One option however is that instead of adopting any one of the above is to adopt an element of each method in order to gradually impart deceleration to the main probe. Utilizing a hybrid deceleration system along with the adoption of a low cruise velocity ~0.08-0.09c (see blog article “Daedalus & Icarus: Flyby versus Deceleration”) would seem a sensible option to ensure that the probe can be slowed down to a reasonable velocity in the target solar system and thereby ensure that the encounter time in the system is at least many months. One scenario would see the probe gradually slowed down by the use of a MagSail as it approached the target system and then a Medusa sail could be deployed to decelerate further still. On approaching the solar system, a laser/sail deceleration of a sub-probe could be deployed, perhaps accompanied by later engine burn to bring it down into orbital velocity. A complex set of manoeuvres for a presumably autonomous probe several light years away. But perhaps what is really needed for the ‘deceleration problem’ is some out of the box thinking, hence the concept of induced deceleration.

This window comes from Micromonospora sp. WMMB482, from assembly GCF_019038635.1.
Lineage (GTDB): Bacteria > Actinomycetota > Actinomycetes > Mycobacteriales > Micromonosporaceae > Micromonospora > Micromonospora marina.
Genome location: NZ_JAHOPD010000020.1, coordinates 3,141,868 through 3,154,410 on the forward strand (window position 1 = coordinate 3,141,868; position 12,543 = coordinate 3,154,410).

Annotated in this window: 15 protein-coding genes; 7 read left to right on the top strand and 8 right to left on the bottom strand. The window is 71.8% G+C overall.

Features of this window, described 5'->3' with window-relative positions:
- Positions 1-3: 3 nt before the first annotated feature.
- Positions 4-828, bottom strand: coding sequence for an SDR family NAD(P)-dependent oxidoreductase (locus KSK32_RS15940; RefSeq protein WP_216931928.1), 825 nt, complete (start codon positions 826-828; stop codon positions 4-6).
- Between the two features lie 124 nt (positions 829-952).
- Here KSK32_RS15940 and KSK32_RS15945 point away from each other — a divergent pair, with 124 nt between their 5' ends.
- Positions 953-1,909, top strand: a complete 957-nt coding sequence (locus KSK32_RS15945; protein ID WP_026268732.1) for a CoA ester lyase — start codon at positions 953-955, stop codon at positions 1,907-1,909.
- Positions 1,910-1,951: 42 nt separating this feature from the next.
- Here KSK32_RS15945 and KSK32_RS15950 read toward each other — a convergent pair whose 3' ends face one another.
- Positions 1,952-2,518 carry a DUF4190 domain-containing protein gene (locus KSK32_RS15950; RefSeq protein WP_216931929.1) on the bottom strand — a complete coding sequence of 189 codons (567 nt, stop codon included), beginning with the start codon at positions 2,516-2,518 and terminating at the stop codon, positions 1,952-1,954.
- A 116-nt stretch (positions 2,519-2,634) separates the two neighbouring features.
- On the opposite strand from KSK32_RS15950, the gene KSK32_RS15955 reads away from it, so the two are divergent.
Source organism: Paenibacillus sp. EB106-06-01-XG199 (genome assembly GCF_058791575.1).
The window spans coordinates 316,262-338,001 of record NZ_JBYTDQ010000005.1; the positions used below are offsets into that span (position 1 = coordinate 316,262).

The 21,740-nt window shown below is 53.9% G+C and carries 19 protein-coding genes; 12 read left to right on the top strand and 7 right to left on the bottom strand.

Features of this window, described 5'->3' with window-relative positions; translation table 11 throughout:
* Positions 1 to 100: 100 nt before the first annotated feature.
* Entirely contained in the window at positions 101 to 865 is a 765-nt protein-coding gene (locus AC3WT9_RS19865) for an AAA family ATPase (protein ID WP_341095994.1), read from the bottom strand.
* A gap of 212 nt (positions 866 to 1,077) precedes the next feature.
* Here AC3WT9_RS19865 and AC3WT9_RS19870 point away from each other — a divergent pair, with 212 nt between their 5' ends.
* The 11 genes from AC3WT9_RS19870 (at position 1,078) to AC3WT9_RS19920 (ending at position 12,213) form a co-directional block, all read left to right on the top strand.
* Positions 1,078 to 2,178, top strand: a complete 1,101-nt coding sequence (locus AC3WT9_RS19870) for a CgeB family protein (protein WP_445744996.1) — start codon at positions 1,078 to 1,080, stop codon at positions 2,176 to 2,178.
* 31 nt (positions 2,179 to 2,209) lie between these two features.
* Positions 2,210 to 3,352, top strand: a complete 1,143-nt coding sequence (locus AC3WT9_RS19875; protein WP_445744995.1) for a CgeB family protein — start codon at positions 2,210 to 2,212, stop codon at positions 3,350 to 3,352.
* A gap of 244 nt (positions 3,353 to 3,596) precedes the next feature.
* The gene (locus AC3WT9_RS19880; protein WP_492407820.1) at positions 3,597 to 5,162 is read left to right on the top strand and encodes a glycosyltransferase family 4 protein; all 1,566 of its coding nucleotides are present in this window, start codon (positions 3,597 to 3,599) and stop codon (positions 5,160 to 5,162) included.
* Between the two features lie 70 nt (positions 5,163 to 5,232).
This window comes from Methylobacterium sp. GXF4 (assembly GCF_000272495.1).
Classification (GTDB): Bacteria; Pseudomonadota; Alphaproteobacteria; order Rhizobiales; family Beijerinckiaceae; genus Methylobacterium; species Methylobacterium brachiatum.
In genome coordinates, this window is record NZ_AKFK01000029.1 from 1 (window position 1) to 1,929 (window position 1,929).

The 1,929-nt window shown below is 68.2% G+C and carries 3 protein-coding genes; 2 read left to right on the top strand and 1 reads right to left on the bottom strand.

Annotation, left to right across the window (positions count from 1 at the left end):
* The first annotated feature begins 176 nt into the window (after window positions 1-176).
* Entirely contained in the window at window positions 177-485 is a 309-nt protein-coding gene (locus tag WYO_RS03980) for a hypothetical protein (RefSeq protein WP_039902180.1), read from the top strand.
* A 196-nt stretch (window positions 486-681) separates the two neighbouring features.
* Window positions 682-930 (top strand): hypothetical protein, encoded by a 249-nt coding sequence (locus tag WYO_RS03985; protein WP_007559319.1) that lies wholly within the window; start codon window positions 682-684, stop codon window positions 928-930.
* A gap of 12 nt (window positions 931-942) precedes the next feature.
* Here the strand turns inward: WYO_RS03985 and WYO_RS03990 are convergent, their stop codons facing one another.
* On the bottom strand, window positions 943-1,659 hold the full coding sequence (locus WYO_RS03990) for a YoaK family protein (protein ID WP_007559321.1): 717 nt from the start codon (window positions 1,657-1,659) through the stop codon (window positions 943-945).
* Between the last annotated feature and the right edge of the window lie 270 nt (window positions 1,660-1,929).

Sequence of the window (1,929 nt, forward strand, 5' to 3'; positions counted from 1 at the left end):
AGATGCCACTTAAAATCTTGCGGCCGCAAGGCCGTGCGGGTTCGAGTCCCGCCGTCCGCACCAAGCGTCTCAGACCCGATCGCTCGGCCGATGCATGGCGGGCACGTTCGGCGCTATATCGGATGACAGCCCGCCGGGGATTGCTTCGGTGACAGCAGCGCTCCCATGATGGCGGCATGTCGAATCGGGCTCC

To induce something is to bring about or stimulate the occurrence of it. In the context of Project Icarus, Induced deceleration refers to the artificial creation of a desirable physics phenomena that doesn’t otherwise exist naturally in a sufficient amount or magnitude. The Starwisp is one example of this in fact, because the microwaves don’t exist naturally in sufficient abundance, so instead the vehicle carries along its own maser beam. Another example of induced deceleration is to create an intense particle flux field which impacts the probe shield and imparts momentum. This would be achieved by firing a projectile into an asteroid or comet ahead of the main probe, although assuming an isotropic debris field the probe would only receive a fraction of the explosion, hence the impact would need to be closely timed for maximum effect. Another example would be to detonate a large energy device inside a dense molecular cloud, causing the generation of a shock wave which the main probe then fly’s into and undergoes some drag. A sub-probe could also be launched ahead of the main probe when ready and deploy a laser (or maser) to irradiate a large sail which has been deployed on the main probe, in the absence of sufficient natural solar irradiation. The principle of induced deceleration is to identify the deceleration option and physics effect required, then assess if its available naturally in a sufficient amount, if not create it artificially using the on-board technology.